Stimulus Two Years Later, Networks Ignore Obama's Failed Job Promise

Just a few years ago, double-digit unemployment seemed like a crazy idea. But when the economy began to stumble, it was fear of high unemployment and a promise to prevent it that the Obama administration used to usher in the $787 billion stimulus package. As The New York Times reported on Oct. 22, 2009, "The Obama administration's forecast at the start of the year, which predicted that unemployment would not climb much above 8 percent."

A big promise to be sure and a claim that proved false as unemployment climbed higher and higher reaching 10.2 percent at its peak. Yet, ABC, CBS, and NBC referenced this promise just nine times in two years in stimulus stories mentioning unemployment.

Unemployment still exceeds the Obama-guaranteed 8 percent unemployment rate two years after the bill's passage. In the same time period, network news barely reported that the stimulus failed to halt the sharp rise in unemployment. ABC 'World News,' CBS 'Evening News' and NBC 'Nightly News' all paid plenty of attention to the stimulus and its accomplishments, but more than 98 percent of those evening broadcast stories skipped over the administration's failed prediction.

The Media Research Center's Business & Media Institute (BMI) analyzed network evening news reports that mentioned "stimulus" and "unemployment" from Obama's inauguration on Jan. 20, 2009, to Dec. 21, 2010. BMI found that the networks almost completely ignored Obama's 8 percent unemployment promise and the failure of the stimulus to prevent rising unemployment.

Where Were Stories about the 8 Percent Promise? Just nine stories out of 589 (less than 2 percent) referred to the unemployment prediction in two years of network news coverage.

Networks Instead Promoted More Stimulus: When the effects of the stimulus plan were discussed, network news shows promoted even more stimulus. ABC's Bianna Golodryga asked Warren Buffet if he thought unemployment would hit 11 percent to which he said yes. Then, instead of noting that the stimulus failed, she asked if a second stimulus was needed. To this Buffet replied it may be necessary because the first bill "was sort of like taking half a tablet of Viagra."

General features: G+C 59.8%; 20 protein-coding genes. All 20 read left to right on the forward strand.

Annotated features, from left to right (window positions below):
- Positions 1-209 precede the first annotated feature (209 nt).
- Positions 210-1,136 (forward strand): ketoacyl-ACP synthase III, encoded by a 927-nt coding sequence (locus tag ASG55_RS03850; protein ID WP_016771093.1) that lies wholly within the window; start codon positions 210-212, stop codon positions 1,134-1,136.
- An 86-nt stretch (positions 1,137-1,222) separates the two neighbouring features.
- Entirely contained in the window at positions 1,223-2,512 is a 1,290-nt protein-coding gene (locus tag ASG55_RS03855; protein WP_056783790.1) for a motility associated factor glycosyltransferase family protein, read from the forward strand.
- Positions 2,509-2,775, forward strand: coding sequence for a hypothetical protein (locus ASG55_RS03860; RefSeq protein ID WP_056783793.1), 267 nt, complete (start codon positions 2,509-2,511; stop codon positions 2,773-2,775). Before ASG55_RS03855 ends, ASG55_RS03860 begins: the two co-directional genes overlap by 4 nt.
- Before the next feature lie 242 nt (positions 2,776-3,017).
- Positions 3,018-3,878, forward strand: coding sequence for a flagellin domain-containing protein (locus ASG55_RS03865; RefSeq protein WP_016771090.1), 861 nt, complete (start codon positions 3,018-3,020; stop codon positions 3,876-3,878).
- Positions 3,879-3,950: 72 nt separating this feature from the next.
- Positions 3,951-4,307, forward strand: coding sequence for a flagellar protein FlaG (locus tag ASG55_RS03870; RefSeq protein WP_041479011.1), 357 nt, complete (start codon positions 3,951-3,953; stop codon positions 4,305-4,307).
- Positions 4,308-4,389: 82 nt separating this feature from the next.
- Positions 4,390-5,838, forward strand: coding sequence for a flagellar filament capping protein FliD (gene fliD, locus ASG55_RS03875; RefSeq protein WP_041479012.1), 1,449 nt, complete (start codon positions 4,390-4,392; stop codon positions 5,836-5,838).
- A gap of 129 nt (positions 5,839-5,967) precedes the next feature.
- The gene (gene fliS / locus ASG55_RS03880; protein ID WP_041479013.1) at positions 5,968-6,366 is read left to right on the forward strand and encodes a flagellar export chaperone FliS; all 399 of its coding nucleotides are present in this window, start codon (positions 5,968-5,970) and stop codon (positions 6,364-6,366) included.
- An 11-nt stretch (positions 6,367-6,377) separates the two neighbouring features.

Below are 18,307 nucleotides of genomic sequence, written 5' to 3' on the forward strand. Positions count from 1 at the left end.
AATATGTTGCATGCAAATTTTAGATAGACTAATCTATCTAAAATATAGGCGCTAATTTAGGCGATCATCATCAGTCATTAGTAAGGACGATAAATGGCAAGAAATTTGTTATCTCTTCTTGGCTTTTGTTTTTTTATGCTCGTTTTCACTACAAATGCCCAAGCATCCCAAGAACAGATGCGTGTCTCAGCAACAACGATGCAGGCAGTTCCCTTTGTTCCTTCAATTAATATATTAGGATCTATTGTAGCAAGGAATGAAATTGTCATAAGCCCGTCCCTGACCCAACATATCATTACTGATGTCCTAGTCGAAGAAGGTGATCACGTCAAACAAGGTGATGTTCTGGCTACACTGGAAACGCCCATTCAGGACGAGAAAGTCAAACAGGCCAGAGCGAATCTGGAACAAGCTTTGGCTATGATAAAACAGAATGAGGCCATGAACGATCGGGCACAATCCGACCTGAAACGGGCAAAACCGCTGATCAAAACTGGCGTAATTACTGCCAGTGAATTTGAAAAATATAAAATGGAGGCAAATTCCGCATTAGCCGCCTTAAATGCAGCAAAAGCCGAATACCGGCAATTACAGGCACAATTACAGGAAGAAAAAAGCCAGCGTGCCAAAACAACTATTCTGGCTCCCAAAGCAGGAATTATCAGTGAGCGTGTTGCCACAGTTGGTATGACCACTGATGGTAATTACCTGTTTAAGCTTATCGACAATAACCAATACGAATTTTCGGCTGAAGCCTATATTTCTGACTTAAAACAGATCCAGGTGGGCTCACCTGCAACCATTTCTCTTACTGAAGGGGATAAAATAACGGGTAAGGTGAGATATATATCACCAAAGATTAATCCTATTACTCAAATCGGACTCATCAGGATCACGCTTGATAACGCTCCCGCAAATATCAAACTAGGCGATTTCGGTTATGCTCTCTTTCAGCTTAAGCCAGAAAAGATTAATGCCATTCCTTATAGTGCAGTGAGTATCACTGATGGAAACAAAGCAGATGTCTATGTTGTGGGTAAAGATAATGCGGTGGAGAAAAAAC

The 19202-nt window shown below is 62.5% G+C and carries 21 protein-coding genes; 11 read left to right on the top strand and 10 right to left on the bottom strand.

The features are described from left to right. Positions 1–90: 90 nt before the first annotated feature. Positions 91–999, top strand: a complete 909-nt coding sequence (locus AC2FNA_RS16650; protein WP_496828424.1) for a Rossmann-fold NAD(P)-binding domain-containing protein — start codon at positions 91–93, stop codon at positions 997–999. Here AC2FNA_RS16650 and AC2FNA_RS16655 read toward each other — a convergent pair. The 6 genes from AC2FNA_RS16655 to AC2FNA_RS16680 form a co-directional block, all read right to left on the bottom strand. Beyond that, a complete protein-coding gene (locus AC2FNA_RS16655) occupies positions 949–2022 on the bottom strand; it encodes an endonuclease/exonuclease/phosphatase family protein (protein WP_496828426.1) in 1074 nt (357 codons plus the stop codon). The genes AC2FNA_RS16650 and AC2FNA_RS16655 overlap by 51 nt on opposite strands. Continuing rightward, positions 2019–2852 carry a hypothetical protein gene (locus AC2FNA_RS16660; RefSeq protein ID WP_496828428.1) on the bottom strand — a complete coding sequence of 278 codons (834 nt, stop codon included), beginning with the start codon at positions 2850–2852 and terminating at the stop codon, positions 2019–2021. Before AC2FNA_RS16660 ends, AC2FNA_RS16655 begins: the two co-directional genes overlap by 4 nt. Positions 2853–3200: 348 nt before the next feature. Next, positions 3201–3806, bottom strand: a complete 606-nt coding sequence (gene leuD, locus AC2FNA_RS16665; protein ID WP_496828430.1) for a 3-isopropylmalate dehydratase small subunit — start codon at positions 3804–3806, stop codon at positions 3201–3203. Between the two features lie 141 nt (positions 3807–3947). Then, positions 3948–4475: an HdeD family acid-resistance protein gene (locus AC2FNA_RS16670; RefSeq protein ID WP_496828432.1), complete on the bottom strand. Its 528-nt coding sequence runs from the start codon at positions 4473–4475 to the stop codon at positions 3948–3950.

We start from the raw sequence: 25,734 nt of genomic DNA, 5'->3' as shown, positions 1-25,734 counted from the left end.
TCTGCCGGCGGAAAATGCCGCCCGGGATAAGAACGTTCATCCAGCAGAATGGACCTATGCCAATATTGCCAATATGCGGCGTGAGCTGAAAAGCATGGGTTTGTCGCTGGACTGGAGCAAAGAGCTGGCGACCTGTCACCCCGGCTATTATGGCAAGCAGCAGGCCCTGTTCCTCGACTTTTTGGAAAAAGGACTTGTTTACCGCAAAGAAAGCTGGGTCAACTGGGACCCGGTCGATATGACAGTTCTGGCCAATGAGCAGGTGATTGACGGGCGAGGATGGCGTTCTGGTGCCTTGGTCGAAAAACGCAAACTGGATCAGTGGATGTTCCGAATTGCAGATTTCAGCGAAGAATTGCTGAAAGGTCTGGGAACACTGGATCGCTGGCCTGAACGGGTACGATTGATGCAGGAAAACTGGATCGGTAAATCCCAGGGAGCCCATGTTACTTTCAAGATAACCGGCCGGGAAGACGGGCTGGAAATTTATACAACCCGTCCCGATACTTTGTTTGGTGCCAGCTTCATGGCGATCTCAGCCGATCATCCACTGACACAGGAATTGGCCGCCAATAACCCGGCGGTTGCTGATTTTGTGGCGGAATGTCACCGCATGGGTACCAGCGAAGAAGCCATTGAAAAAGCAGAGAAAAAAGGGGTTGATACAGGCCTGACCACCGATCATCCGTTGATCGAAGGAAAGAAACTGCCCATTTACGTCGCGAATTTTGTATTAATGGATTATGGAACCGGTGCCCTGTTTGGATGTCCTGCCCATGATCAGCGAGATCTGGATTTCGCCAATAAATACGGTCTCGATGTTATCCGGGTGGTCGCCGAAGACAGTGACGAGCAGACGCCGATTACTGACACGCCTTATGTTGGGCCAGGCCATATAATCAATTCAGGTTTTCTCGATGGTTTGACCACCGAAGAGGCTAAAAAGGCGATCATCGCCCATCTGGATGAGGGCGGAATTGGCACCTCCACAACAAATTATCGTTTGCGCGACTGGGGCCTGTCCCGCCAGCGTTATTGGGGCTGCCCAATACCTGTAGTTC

Bush Forced to Defend 5 Percent Unemployment: Under the administration of President George W. Bush, negative economic stories were pushed when unemployment was below 5 percent - less than half the number reached after the stimulus passed. CBS' Dan Rather on Oct. 8, 2004, asked "Tonight, where are the jobs?" yet few stimulus stories have even mentioned Obama's unemployment prediction.

ABC Was The Worst With Only One Story: ABC "World News" only mentioned the 8 percent prediction one time in nearly two years of coverage, making it the worst of the three networks. Instead ABC credited the stimulus with lower unemployment as reporter Betsy Stark claimed Dec. 4, 2009, when unemployment dropped to 10 percent: "Economists credit the government's massive stimulus spending with getting the job market to this point."

CBS Was the Best With a Mere Four Stories: "Evening News" did a better job of reminding viewers of Obama's promise than ABC and NBC did, but still only mentioned it four times over two years. But unlike others Katie Couric actually brought it up in an interview with Obama on July 21, 2009 and asked him to respond. That was one of the few examples of what the networks should have done more often.

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Economy Budget ABC World News CBS CBS Evening News NBC NBC Nightly News
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